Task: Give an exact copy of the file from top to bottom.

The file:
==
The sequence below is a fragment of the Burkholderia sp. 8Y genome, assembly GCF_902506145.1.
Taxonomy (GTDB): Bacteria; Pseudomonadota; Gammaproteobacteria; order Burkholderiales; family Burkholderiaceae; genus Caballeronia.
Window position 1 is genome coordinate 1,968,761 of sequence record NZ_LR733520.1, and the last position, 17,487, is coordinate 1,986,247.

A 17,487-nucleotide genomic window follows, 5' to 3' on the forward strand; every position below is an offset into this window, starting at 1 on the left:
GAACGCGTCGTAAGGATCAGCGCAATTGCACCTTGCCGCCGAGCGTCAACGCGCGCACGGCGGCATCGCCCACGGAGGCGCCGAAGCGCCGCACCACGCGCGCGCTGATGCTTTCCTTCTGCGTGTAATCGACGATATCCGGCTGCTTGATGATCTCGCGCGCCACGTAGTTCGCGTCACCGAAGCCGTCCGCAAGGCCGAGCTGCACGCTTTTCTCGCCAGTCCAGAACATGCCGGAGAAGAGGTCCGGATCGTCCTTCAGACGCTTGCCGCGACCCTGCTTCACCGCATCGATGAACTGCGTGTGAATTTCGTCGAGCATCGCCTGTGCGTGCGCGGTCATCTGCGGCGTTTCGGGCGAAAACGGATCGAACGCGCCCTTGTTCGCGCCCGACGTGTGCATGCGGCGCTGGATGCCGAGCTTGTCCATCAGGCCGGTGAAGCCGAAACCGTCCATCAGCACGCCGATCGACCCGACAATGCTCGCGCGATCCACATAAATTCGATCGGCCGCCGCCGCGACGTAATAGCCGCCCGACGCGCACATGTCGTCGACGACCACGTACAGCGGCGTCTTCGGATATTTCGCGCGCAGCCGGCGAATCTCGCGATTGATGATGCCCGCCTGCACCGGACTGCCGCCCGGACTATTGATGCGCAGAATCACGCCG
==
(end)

The sequence below is a fragment of the Burkholderia sp. 8Y genome, assembly GCF_902506145.1.
Taxonomy (GTDB): Bacteria; Pseudomonadota; Gammaproteobacteria; order Burkholderiales; family Burkholderiaceae; genus Caballeronia.
Window position 1 is genome coordinate 1,968,761 of sequence record NZ_LR733520.1, and the last position, 17,487, is coordinate 1,986,247.

A 17,487-nucleotide genomic window follows, 5' to 3' on the forward strand; every position below is an offset into this window, starting at 1 on the left:
GAACGCGTCGTAAGGATCAGCGCAATTGCACCTTGCCGCCGAGCGTCAACGCGCGCACGGCGGCATCGCCCACGGAGGCGCCGAAGCGCCGCACCACGCGCGCGCTGATGCTTTCCTTCTGCGTGTAATCGACGATATCCGGCTGCTTGATGATCTCGCGCGCCACGTAGTTCGCGTCACCGAAGCCGTCCGCAAGGCCGAGCTGCACGCTTTTCTCGCCAGTCCAGAACATGCCGGAGAAGAGGTCCGGATCGTCCTTCAGACGCTTGCCGCGACCCTGCTTCACCGCATCGATGAACTGCGTGTGAATTTCGTCGAGCATCGCCTGTGCGTGCGCGGTCATCTGCGGCGTTTCGGGCGAAAACGGATCGAACGCGCCCTTGTTCGCGCCCGACGTGTGCATGCGGCGCTGGATGCCGAGCTTGTCCATCAGGCCGGTGAAGCCGAAACCGTCCATCAGCACGCCGATCGACCCGACAATGCTCGCGCGATCCACATAAATTCGATCGGCCGCCGCCGCGACGTAATAGCCGCCCGACGCGCACATGTCGTCGACGACCACGTACAGCGGCGTCTTCGGATATTTCGCGCGCAGCCGGCGAATCTCGCGATTGATGATGCCCGCCTGCACCGGACTGCCGCCCGGACTATTGATGCGCAGAATCACGCCG